Copyright 2017 Original content authorized only to appear on Money Beagle. Please subscribe via RSS, follow me on Twitter, Facebook, or receive e-mail updates. Thank you for reading.

Financial Moves In The Event Of A Job Loss

With the economy the way it is, I think it’s a good idea to have preparations in the event of a job loss.
My job is what I would consider relatively safe. I recently transferred into a just created position that is fully funded for the foreseeable future. ‘Baseline’ positions, as they are known here, are considered the best type to be in, because the customer funds them for a year at a time, and generally funds them in blocks versus individually.
Still, even though I don’t feel insecurity, I’ve learned that it’s always best to be prepared.
So, I have somewhat of a contingency financial plan in the event that I suddenly found myself unemployed. This would require a lot of changes since my wife is (by our choice) staying home full time.

The Plan


Unemployment Benefits / Health Care

I would expect that any state unemployment benefits that I would receive would be eaten up by health care premiums, whether it be COBRA or a privately funded insurance policy.
Paying the Bills
We have an emergency fund specifically for events like this. The money isn’t earmarked for anything else. We would use this to pay essential bills. It is funded for about 4 months.
If unemployment were to continue for longer than that time, we would look into one of several options. First, we could sell some investments. We have non-retirement investment holdings that I could sell that would sustain us for another 6 months or longer. Second, we could re-evaluate some of our other cash holdings. We have additional dollars alongside our emergency fund that are earmarked for things like a new car, home repairs, etc. that could be re-allocated if necessary.
Concentrate on the Job Search
Due to having a fully funded emergency fund, I wouldn’t be panicked, as I know that we would be able to pay the bills for quite a good long time without running into financial difficulties.
This would allow me to focus on finding a new job.
Reducing Expenses
There are definitely some expenses I would look to cut as a method to reduce our cash outlays. Even though we have a fully funded emergency fund, the fact remains that with a job loss, it would no longer be fully funded after I found new work, and would need to be re-built. I would employ the following strategies to make sure that our cash lasts as long as possible and to ensure that we could get back on track as quickly as possible once I found new work:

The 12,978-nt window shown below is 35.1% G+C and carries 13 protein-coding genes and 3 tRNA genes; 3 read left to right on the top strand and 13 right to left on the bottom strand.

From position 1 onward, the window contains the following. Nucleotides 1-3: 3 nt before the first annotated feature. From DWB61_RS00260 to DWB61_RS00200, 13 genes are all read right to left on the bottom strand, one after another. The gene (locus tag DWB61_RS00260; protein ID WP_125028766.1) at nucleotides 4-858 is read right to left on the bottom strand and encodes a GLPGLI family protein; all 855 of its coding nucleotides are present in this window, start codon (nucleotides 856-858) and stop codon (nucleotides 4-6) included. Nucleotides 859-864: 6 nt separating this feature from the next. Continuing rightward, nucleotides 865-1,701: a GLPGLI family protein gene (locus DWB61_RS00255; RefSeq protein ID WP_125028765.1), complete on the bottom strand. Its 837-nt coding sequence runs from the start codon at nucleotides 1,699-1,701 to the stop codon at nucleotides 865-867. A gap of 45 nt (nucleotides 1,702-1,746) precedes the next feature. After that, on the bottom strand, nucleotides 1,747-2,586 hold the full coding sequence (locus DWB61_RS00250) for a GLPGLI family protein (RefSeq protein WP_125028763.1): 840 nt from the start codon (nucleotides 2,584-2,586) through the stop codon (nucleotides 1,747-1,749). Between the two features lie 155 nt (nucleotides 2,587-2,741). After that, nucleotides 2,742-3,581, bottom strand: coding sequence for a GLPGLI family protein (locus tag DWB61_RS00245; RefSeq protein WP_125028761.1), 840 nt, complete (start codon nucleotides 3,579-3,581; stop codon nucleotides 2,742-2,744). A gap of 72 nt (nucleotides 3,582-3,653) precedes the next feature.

• Postpone student loan payment 1 – We have two student loan payments, once of which is paid ahead. We currently make at least the minimum payments, but we could suspend those if need be with no penalty for at least four years. I’m hoping that I would get a new job by then!
  • Eliminate Netflix – We’re currently on the barebones plan for $4.99 a month, but I’d still suspend that.
  • Eliminate eating out – We spend probably about $80 – $100 a month getting pizza, takeout, or going out occasionally. We would have to buy more groceries, but this would allow us to reduce this amount by a decent amount.
  • Unlevel some of our spending – I currently put aside an equal amount every month so that our monthly spending is fairly even. But, this has increased the amount of cash that is on hand. So, for example, instead of putting aside $35 per month for the cat’s vet bill, I would suspend doing that, although I would have to ‘catch up’ later on. There are other categories that would help us in this regard.
  • Let the lawn go brown – I admit I like having green grass. I don’t water nearly as much as some of our neighbors, but the sprinkler system would be turned off if I lost my job.
  • Reduce or eliminate the A/C – The design of our house and landscaping makes it where we run the air conditioning on most days when it goes over 82 degrees. I would increase this threshold as well as re-adjust the thermostat to reduce the energy use.
  • Cut back grocery spending – If the job loss was short term, we could get by pretty well by eating down a lot of the food we have in the pantry or freezer. I’m a big believer in stocking up just so long as you don’t waste food, but this would give a cushion for cutting back grocery bills as we could go through our existing food stockpile which would cut grocery bills down for a bit.

There are definitely other things that we could look at but I think that these would keep us afloat for a long time and let me concentrate on finding work.
In future posts, I will share some experiences in the past that gave me some of this knowledge. I’ve actually had to employ some of these in the past, but under different personal and financial circumstances.
What plans do you have in place that I missed discussing? I’m always up for ideas!

Copyright 2017 Original content authorized only to appear on Money Beagle. Please subscribe via RSS, follow me on Twitter, Facebook, or receive e-mail updates. Thank you for reading.